The National Football League International Season has got off to a flying start, with Wembley Stadium being sold out time and again as British American football fans flock to London.
This year, the International Season kicked off with the Oakland Raiders taking on the Miami Dolphins. The Dolphins walked away victorious on September 28th with 38 points to the Raiders’ 14.
Next up, the Atlanta Falcons will take on the Detroit Lions on October 26th, while the Jacksonville Jaguars will go head to head with the Dallas Cowboys on November 9th.
The NFL International Season has been taking place in London since 2007 and has attracted greater interest year after year. Today, figures from the BBC indicate that 2.8 million people in the United Kingdom say that they are “very interested” in the National Football League, while 4 million tuned in to watch the Seattle Seahawks beat the Denver Broncos at the Super Bowl this year.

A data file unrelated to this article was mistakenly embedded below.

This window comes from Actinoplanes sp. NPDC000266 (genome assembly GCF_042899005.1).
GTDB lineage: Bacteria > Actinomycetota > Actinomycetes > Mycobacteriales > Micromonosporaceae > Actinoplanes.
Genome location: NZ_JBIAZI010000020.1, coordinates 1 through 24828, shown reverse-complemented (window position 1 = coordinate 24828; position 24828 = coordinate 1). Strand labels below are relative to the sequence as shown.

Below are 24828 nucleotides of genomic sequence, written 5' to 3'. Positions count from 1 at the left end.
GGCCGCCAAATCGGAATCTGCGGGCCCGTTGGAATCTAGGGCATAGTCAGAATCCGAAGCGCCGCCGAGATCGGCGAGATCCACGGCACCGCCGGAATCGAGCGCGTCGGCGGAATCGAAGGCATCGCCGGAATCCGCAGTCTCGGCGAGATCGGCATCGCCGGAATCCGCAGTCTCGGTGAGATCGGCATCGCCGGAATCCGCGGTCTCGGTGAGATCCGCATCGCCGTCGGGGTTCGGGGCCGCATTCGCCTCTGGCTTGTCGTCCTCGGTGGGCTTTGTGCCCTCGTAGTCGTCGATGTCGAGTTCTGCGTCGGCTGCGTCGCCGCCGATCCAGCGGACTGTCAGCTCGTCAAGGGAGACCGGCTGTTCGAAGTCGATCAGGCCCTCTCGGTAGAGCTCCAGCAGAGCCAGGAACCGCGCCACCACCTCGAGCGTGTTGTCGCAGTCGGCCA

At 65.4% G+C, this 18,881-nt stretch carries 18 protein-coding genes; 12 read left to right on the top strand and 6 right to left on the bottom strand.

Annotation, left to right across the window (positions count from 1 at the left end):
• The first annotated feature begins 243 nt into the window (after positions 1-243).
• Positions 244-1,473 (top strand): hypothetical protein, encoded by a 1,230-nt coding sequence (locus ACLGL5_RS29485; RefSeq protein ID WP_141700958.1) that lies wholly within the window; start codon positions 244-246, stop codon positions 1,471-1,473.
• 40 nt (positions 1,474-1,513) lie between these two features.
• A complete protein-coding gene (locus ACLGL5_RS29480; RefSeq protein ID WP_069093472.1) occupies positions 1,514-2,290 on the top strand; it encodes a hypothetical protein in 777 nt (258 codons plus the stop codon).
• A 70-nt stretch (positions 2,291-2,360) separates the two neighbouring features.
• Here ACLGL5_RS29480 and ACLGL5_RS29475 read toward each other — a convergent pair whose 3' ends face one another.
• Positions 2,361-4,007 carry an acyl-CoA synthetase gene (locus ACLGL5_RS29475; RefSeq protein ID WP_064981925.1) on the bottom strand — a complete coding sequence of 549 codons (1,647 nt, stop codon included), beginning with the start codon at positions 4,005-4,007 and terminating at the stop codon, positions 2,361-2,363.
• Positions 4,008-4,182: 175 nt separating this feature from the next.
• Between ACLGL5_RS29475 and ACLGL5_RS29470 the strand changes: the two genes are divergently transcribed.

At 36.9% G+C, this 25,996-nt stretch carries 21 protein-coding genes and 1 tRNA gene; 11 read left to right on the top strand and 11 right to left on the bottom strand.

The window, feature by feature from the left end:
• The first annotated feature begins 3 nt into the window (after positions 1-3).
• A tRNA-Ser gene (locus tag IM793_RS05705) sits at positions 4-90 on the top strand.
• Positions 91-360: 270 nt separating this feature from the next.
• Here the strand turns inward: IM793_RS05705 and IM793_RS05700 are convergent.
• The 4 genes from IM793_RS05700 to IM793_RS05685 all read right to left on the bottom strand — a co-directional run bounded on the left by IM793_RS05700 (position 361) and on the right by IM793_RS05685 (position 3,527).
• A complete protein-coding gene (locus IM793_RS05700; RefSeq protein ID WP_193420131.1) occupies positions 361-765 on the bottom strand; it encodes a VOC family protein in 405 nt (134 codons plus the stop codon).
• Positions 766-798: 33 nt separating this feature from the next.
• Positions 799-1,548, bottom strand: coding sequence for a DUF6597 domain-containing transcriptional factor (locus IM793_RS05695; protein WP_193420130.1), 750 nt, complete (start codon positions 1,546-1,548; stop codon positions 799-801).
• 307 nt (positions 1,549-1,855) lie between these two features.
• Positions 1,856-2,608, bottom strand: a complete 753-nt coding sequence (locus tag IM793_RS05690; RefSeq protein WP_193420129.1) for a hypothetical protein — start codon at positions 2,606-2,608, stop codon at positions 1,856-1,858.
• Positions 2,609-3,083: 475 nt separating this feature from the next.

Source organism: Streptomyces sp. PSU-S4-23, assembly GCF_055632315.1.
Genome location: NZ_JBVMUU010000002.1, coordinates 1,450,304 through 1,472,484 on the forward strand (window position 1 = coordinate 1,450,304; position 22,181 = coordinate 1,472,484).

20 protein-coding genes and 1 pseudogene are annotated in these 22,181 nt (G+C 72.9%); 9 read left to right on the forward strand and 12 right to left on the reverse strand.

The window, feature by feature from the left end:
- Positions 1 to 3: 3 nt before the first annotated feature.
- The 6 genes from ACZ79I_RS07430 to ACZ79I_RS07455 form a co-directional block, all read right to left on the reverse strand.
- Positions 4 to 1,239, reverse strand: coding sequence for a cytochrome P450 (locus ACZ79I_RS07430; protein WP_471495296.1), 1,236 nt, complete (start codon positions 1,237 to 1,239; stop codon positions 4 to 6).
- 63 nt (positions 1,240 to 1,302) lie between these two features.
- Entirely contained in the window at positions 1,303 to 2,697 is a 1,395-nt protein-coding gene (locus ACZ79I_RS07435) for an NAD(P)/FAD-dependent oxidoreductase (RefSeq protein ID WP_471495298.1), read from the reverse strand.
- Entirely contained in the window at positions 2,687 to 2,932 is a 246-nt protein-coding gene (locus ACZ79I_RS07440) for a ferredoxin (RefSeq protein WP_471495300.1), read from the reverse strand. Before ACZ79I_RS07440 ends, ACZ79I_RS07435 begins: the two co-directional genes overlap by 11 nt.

Moreover, independent research has shown that 40,000 people aged 16 years and up played American Football once a month – a figure that has doubled since 2010. With so much interest in the sport, it begs the question as to whether or not the NFL has its place in Britain.
The Oakland Raiders versus the Miami Dolphins was a prime example of just how lucrative the National Football League could be in Britain. After the game in London, it was revealed that 83,436 tickets were sold, with spectators paying an average of $160 per head.
However, hardcore fans of the sport condemned the game itself and said that the playing standard was just not up to what they had seen on American soil. Fans described the game as a “blowout” and some even went as far as to say that there have only been three exciting games in the International season since its inauguration in 2007.
Such damning reports do not bode well for a potential London team, which has been in talks for some time now. The 2012 salary cap was a controversial issue for NFL players, and a London team could require a larger salary cap which may not be popular amongst today’s NFL owners.
Despite the masses of crowds flocking to Wembley to watch this year’s international season, a London team could be potentially disastrous for NFL as we know it. The sport works well in Britain as an export of an American product, akin to syndicated television shows, but if we want to keep NFL popular in Britain, we would do well to keep American Football American.